Diasporic Pariah: A Study of Bessie Head’s Maru
Keywords:Cultural identity, Diaspora, Alienation, Bessie Head, Maru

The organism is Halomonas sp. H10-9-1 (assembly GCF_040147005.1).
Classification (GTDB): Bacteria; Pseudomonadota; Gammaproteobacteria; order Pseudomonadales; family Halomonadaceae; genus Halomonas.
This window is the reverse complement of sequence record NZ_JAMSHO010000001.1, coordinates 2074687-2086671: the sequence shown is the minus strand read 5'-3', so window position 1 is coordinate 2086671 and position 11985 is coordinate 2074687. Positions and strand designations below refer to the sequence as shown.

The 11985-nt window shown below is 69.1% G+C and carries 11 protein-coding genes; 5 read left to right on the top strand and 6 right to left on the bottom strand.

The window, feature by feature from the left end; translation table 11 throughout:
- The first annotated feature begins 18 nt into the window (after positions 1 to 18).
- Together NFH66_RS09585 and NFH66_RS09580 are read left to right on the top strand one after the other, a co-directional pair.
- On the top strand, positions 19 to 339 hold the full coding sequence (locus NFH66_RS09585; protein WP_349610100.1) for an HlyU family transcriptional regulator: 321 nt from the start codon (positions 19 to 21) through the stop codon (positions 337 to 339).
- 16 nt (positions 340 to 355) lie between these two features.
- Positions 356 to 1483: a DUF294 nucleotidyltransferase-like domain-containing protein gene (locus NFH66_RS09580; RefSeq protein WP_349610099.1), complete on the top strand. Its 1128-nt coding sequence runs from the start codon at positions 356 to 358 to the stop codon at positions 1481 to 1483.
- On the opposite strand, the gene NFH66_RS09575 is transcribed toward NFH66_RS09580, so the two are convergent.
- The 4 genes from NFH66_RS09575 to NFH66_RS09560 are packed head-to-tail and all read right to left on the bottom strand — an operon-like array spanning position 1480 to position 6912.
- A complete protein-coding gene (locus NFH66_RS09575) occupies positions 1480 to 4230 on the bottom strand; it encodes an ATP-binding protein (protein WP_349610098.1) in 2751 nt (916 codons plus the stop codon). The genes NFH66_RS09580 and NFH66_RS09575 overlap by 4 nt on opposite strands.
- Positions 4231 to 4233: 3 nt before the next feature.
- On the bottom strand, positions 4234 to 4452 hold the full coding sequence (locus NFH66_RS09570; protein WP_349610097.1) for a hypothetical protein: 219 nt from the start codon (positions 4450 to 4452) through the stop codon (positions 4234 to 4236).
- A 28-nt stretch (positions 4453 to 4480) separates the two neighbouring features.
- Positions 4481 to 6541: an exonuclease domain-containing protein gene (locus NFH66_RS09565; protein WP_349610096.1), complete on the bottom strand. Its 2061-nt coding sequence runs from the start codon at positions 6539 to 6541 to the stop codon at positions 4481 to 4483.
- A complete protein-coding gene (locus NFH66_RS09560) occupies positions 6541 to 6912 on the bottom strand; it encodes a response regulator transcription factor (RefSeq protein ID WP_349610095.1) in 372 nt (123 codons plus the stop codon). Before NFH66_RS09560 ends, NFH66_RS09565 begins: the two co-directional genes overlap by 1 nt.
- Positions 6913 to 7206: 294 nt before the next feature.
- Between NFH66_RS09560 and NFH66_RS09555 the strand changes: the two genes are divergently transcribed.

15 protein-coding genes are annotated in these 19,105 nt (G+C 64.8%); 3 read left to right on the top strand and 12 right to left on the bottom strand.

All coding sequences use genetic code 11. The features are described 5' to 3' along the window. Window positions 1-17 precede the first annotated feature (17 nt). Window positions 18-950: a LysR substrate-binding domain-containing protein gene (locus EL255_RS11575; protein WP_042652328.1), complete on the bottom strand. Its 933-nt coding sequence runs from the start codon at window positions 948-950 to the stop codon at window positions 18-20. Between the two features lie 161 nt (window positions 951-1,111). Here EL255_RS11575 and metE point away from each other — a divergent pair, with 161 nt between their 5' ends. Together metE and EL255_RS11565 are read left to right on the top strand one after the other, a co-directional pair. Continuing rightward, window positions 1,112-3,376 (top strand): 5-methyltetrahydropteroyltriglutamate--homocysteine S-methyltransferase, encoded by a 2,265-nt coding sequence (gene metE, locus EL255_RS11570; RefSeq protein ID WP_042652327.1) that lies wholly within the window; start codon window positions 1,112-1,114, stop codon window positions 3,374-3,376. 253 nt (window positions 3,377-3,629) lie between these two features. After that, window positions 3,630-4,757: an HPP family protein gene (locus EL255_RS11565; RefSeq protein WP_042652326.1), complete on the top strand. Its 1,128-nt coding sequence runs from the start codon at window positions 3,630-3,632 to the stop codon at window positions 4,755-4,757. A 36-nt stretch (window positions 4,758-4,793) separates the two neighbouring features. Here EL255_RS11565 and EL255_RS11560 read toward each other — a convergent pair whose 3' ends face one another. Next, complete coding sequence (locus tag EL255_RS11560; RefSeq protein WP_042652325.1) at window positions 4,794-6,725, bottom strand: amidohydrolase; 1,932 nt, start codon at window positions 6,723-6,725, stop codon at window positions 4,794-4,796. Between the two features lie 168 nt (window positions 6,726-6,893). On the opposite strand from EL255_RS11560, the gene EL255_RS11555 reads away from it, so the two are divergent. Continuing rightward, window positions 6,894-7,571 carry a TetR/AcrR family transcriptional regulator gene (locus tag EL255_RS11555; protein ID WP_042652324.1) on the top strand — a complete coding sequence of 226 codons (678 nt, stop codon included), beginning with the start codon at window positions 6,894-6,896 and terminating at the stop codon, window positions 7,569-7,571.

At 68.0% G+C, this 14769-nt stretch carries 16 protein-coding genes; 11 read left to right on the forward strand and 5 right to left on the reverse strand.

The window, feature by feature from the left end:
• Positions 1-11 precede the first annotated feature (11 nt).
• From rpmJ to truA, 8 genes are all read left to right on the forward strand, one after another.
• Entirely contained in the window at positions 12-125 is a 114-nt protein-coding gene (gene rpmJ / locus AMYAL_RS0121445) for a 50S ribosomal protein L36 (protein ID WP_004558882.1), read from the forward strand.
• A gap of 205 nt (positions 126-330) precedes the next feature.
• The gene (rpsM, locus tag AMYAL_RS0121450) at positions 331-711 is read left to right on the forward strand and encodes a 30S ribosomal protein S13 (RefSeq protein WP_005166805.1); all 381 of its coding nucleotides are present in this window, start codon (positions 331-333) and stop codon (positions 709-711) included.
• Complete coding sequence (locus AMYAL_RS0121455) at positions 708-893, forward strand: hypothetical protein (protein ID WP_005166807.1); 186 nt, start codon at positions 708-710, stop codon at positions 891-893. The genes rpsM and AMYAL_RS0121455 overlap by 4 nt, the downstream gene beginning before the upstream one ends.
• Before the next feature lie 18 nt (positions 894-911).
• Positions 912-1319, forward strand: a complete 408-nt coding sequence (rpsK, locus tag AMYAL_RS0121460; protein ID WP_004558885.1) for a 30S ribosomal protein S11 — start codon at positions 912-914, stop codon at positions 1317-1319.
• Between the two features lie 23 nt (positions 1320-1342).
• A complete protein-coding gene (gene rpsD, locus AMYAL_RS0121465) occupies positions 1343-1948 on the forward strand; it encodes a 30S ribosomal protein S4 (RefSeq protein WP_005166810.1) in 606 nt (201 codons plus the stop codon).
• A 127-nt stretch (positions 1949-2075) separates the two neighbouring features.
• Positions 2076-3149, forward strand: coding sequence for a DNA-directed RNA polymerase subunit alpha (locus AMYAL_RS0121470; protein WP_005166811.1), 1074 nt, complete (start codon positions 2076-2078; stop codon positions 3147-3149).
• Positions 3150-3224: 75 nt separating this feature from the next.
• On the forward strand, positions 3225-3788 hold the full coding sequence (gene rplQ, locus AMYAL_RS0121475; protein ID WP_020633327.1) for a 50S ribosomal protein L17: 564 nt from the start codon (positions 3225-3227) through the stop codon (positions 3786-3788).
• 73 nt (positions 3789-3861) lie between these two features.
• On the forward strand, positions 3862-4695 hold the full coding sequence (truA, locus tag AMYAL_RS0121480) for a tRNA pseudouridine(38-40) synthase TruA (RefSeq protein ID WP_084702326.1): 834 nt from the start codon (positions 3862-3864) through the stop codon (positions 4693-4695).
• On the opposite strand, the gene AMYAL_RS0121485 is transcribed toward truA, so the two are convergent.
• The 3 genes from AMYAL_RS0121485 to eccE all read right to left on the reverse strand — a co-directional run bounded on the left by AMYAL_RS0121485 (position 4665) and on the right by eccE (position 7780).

Home is a very important notion in human life which helps people establish emotional, social and intellectual belonging and identifications so that they can hold on to life. When the sense of home is contested, the sense of identity is impaired too. Those people who are characterized by the sense of disconnectedness and desire to re-establish their home are known as diasporic people. The protagonist of Maru (1971), Margaret is one of those diasporic people who long for home and attachments to people. This article is an attempt to examine the struggle of Margaret against a ruthless and cruel society. In her status as a diasporic individual, Margaret is seen as a nonhuman being due to her race, as a Masarwa, living in Botswana. She is alienated, and treated as a pariah, because she does not belong to a superior race defined by the colonial British forces which ruled Botswana. The article tries to view the protagonist’s estrangement and her experience as a diasporic pariah through the lenses of some of the famous postcolonial critics and writers. It also tries to explore the origins and aspects of this kind of treatment.
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